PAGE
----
Checking Continuity With an Ohmmeter

It is very important to keep one updated with the continuity if an ohmmeter. It is an electrical instrument that technically measures electrical resistance. The electrical resistance happens to be the opposition to an electric current. For low resistance measurements, microhmmeter would be the right direction for that. For measuring large values of resistance, the right instrument would be megohmmeters. And for resistance, the unit of measurement for that would be ohms.

An Ohmmeter is normally used for checking continuity and the reading are commonly attained using one of its functions either on a digital multimeter or analog volt-ohm-millimeter. This is to verify whether there is any presence of a complete path for electric current through a wire or detecting electrical overload.

A type of ohmmeter that one would claim is more accurate would be the one that has with an electronic circuit that helps to pass a constant current (I) through the resistance, and there’s another circuit that helps to measure the voltage (V) across the resistance.

What you need:

  1. Digital multimeter
  2. Schematic for the circuit being serviced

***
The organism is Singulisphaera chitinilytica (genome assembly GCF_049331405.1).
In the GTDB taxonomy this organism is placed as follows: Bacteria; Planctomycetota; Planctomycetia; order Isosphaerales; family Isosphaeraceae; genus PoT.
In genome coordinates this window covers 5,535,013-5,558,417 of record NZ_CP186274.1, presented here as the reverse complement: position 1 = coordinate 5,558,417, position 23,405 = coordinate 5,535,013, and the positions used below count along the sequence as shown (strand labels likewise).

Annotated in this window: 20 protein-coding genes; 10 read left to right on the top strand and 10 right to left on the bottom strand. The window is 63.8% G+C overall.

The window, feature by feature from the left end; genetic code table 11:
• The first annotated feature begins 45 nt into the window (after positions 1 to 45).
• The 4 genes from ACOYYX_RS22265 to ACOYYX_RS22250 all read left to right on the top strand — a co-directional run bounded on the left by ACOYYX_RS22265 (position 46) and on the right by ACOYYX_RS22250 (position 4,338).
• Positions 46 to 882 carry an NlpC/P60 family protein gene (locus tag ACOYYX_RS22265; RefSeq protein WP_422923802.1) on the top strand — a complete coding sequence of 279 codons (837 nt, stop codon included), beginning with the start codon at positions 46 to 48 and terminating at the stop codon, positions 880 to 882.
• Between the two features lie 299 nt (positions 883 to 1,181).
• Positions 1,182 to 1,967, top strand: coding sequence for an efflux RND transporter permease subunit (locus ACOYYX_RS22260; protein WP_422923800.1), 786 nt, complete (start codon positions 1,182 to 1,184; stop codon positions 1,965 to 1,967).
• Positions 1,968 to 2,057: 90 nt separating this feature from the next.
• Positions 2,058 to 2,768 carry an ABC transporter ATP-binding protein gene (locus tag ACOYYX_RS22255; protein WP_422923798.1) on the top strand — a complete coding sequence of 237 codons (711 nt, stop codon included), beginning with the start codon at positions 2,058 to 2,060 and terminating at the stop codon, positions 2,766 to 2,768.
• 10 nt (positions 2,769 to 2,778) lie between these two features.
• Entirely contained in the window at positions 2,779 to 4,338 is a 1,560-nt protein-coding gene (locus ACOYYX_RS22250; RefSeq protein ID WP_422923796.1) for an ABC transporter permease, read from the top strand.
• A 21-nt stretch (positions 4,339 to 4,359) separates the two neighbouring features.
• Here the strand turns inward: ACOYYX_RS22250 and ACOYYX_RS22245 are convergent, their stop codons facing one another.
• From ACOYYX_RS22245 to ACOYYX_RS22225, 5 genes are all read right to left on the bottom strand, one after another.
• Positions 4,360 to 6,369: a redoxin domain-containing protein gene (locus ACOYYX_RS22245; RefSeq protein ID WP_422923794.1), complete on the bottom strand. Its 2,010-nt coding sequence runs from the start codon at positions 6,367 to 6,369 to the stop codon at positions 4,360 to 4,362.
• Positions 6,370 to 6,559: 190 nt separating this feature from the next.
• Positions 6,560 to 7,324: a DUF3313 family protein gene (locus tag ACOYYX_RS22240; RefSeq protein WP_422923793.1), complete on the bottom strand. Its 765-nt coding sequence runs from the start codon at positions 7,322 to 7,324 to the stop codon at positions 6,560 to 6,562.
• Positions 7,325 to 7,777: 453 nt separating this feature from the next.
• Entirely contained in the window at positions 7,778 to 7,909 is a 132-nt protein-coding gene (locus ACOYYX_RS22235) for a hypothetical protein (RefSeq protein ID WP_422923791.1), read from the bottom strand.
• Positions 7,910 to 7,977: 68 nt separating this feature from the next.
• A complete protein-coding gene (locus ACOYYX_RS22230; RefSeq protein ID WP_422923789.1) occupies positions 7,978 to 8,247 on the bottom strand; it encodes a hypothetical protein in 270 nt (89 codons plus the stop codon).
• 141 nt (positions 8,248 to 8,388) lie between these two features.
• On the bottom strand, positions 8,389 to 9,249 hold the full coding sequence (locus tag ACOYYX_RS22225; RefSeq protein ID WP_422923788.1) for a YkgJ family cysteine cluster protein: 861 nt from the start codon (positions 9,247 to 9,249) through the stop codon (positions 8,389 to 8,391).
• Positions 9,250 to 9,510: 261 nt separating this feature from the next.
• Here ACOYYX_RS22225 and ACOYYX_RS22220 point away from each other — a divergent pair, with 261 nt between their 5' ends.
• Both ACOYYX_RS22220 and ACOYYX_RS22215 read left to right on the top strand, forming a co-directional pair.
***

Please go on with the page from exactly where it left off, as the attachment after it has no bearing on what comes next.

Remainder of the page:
1. Firstly, connect your test leads onto the multimeter so that it can get working. Plug the red plug to the red jack and the black plug to the black jack on the surface of the meter. These are all electrical steps right here. It is important to take good notice of where and what to insert.
  2. Select the Ohms function for the most appropriate Ohms range and this is normally for manual-ranging meter. For an Auto-ranging meter, it will automatically select the proper Ohms range to use accordingly. For checking the continuity of your wire or home appliances, it is recommended that you use the R x 100 range type. Be careful when checking the continuity as it can cause damage, more likely to you.
  3. Disconnect all power connected to your circuit. The ohmmeter comes with an internal battery for supplying all of its voltage needed for checking a wire or device for continuity.
  4. Disconnect one end of your wire or one side of testing load from the circuit because if this is not done, the meter may indicate continuity when the component under test is defective, but it still indicates continuity as the meter is reading a complete circuit through the other components in the circuit.
  5. Place one of the test probes on the end of your disconnected wire while the second probe needs to be moved away from that point, one by one. For circuit that has lost its continuity, the system will automatically display an ‘O.L’ message via its liquid crystal display.
  6. These are the steps that you should take to check the continuity. In case you don’t think you can work out these steps then it is better to hire a professional to do it for you.

Image Credit:

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Additional Reading:

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